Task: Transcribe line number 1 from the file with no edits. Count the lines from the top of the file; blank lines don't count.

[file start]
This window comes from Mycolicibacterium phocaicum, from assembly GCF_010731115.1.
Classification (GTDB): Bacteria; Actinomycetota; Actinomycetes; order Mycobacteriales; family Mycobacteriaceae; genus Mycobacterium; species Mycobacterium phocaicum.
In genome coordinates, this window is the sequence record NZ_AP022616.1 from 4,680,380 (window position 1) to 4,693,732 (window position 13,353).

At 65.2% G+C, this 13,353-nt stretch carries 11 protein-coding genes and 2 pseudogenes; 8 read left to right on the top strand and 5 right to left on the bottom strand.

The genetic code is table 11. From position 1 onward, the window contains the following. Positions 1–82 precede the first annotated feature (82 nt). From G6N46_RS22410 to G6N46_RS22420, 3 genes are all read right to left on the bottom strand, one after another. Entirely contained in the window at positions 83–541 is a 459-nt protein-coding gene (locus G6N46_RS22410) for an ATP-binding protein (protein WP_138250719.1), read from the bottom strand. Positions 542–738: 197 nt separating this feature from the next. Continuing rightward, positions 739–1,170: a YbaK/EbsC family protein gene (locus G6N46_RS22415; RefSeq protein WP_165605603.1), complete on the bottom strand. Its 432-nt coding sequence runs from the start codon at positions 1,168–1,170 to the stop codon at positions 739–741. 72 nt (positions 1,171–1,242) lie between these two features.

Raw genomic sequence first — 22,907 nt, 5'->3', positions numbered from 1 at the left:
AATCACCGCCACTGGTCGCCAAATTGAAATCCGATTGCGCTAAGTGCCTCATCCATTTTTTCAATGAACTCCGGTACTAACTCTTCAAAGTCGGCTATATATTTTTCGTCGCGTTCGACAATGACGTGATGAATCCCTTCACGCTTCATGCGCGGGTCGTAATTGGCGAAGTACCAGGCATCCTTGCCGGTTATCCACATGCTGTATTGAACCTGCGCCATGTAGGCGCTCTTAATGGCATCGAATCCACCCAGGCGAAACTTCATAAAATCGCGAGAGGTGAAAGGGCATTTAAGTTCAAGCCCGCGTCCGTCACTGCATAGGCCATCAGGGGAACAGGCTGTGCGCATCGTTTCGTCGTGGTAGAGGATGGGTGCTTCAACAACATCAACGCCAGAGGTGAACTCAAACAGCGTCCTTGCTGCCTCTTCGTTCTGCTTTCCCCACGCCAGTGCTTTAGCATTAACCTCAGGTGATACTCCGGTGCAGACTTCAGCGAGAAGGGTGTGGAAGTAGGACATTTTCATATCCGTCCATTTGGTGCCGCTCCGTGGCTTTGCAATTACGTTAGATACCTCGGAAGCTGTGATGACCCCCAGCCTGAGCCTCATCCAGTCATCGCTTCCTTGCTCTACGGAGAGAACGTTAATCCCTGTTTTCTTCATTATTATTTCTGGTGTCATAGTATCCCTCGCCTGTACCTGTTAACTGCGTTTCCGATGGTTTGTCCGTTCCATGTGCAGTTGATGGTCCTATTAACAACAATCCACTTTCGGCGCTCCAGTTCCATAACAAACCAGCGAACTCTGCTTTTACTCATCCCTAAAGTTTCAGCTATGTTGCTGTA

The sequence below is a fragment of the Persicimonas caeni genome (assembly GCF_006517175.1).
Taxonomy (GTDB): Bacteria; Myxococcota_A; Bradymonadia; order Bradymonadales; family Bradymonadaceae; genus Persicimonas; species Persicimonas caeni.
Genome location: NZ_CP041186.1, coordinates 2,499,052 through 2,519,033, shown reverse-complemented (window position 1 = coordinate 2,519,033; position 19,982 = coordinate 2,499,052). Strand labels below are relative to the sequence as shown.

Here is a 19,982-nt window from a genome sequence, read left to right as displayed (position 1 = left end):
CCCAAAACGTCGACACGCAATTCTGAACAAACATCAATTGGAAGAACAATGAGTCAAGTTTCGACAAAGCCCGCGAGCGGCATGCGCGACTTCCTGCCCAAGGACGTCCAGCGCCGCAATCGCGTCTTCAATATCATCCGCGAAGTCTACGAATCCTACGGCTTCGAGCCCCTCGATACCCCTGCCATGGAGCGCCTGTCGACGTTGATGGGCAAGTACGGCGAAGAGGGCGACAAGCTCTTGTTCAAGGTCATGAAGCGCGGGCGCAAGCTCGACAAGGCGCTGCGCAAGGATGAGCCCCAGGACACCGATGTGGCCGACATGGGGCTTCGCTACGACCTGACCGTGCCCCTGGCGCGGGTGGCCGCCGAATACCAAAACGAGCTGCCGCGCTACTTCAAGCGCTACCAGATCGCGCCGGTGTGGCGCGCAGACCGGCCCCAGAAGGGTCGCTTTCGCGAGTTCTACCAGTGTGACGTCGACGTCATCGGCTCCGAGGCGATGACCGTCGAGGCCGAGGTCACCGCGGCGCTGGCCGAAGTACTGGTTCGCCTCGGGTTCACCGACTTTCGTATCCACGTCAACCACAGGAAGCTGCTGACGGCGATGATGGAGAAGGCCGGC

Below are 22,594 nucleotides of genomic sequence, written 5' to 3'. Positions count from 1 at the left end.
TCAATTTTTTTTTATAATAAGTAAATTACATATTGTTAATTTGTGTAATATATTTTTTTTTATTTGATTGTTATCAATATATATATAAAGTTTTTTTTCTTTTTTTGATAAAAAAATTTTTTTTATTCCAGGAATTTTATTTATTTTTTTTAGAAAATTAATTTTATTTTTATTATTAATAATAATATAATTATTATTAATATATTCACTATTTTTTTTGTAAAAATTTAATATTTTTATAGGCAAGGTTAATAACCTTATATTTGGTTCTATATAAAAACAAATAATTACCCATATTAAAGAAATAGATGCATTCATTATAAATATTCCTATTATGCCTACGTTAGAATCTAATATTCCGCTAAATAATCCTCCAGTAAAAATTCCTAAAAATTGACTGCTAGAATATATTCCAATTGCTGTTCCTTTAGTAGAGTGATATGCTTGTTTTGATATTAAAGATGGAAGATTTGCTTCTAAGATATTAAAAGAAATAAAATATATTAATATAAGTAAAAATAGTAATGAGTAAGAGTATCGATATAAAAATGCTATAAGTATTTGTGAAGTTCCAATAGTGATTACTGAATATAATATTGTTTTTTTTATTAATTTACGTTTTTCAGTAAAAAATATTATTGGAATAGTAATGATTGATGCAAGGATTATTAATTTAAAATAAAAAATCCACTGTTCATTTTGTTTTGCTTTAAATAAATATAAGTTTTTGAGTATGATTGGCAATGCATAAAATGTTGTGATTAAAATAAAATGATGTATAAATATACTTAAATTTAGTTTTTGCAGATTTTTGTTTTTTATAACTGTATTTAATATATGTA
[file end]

This window comes from Mycolicibacterium phocaicum, from assembly GCF_010731115.1.